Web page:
The courts have upheld sex offenders’ First Amendment rights, much as they would for others charged with lesser crimes. While the state AG may not be willing to petition the Supreme Court (which would presumably result in another “no” answer), the state’s legislators will be going back to the drawing board to find some way to infringe on sex offenders’ First Amendment rights that might escape the notice of the judicial branch.
[T]he attorney general will ask the Legislature to rewrite the disclosure requirement to meet the court’s objections.
Clearly, the state can’t take no for an answer, even when it’s been told twice that it can’t limit the speech of certain people simply because they’re universally loathed. Those fighting for these rights have the toughest battle. To guarantee rights for the greater population, they have to fight for those the greater population disdains. If they don’t, mission creep is a distinct possibility. Not fighting when its hardest to defend ensures that in the future, it won’t just be child molesters and rapists turning over their online identities to the police.
Filed Under: california, chris kelly, kamala harris, passwords, privacy, sex offenders, social media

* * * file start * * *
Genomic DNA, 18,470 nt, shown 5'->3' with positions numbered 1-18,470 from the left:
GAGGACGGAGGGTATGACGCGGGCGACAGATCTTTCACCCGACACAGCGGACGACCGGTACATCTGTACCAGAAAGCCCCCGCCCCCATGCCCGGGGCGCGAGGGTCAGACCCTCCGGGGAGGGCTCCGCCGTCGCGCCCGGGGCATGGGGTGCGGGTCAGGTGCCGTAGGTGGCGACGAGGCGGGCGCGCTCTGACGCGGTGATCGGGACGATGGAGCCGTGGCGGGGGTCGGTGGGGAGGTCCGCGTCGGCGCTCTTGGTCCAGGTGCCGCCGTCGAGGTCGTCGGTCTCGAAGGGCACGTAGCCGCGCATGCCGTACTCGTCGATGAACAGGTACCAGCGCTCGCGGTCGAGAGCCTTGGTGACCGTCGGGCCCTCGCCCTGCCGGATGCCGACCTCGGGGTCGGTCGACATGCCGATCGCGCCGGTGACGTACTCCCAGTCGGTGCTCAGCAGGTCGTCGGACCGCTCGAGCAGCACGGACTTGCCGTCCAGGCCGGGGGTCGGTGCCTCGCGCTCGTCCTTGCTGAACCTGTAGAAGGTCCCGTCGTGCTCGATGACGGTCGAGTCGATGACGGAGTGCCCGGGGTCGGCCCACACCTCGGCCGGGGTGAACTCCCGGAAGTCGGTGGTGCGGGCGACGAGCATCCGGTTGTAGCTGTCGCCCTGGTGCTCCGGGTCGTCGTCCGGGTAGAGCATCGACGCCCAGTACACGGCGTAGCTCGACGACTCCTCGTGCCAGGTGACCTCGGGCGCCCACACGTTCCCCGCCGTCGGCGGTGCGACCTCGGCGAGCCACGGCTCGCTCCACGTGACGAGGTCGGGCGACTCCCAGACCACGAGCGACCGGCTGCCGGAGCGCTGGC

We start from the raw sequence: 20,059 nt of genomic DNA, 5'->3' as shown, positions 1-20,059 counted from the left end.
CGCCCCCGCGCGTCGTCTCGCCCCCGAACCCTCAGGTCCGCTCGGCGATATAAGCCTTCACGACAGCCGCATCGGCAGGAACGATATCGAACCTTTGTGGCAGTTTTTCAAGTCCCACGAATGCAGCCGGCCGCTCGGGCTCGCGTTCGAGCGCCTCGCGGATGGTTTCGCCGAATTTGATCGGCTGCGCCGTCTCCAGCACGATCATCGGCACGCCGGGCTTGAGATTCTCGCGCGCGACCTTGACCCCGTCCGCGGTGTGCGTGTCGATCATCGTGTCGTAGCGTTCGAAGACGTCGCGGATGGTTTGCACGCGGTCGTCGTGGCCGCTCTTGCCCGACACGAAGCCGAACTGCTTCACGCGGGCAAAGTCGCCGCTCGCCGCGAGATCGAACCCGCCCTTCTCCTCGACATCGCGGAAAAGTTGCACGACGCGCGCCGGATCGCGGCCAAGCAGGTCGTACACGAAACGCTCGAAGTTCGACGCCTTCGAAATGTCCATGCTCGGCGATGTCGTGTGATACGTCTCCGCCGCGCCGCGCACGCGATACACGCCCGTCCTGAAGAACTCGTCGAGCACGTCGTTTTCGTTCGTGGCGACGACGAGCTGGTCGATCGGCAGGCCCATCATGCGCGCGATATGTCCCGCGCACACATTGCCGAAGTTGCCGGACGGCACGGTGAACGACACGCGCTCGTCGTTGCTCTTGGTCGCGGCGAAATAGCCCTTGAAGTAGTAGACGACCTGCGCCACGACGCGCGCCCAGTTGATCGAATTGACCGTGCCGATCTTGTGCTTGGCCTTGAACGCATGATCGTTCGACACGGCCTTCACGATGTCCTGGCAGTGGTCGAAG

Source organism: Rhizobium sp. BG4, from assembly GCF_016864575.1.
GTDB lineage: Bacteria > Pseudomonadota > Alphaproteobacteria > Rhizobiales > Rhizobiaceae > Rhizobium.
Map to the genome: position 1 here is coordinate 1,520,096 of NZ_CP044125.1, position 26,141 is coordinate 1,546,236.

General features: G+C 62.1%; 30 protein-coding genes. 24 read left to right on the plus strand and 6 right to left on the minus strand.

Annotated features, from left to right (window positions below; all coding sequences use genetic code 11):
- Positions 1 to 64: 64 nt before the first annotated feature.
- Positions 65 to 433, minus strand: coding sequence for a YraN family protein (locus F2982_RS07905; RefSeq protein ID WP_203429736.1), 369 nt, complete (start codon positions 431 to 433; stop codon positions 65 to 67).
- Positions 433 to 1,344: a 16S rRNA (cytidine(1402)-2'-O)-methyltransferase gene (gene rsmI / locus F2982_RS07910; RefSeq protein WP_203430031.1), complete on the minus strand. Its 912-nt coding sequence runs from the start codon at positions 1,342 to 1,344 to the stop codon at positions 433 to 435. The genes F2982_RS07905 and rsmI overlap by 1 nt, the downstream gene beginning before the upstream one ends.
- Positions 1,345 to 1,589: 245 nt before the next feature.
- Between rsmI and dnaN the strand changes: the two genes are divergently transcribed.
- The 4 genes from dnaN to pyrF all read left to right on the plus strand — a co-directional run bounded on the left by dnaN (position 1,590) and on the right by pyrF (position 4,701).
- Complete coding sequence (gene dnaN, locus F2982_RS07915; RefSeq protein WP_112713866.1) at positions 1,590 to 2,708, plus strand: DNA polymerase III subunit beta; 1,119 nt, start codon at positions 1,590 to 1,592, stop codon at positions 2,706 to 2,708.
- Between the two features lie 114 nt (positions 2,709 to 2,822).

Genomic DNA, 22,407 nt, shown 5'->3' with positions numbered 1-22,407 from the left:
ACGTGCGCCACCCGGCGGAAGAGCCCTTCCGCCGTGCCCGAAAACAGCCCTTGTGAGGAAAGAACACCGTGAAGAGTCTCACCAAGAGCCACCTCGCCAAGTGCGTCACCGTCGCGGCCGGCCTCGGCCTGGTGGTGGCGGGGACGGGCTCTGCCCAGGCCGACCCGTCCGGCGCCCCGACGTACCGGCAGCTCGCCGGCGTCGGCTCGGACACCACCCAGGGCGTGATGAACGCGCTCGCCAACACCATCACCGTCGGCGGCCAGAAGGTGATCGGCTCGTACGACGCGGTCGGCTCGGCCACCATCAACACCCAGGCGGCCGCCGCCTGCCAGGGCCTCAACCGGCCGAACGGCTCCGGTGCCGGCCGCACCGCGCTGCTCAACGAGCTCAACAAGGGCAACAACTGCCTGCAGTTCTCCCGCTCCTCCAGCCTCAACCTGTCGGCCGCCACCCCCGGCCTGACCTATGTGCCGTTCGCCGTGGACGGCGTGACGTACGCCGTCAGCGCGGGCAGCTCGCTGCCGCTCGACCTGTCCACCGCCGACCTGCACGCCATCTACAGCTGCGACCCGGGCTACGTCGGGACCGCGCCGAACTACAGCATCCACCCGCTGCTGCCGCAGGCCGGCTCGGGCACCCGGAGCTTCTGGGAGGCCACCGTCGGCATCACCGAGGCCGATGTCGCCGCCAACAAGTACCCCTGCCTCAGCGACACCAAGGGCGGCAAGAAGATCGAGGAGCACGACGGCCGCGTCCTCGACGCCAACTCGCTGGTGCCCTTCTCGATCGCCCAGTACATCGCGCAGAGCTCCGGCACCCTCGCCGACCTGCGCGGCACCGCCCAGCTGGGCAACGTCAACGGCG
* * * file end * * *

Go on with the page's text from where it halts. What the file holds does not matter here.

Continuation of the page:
Comments on “State Attorney General Won't Fight Court's Block Of Law Curtailing Sex Offenders' First Amendment Rights”
“a former chief privacy officer for Facebook”
Given Facebooks horrible record on privacy and digging deeper for more information, one could understand how they arrived at this ill-thought out law.
What's the difference
Sex offenders in many other states already have to do this. What makes California sex offenders special?
Re: What's the difference
Because idiots like you do not know that it becomes a gateway drug for the government to do it to you and other criminals.
If you are not in jail then you are either on probation or you are free.
Just accidentally touching someones ass can get you ‘legally’ labeled a sex offender. If you are okay with someones rights being demolished for your particular taste of justice then you should not have any trouble with the rest of your being removed when someone invents a convincing argument.
As much as it sucks… it is better for criminals to have their privacy than for people to have theirs ‘removed’ just in case.
You are definitely a part of the problem that plagues this nation.
Re: What's the difference
So this was just in my local news:
Do you really feel that under aged kids, even as stupid as these 3 are, should be under surveillance for the rest of their lives?
Re: What's the difference
They live in a state which has a supreme court not made up of absolute morons.
Re: What's the difference
I think I hear an echo from the past saying “Whats the difference. Many other states are already allowing slavery. What makes Missouri blacks special?”
Just pointing out the stupidity of the general concept here.
Re: What's the difference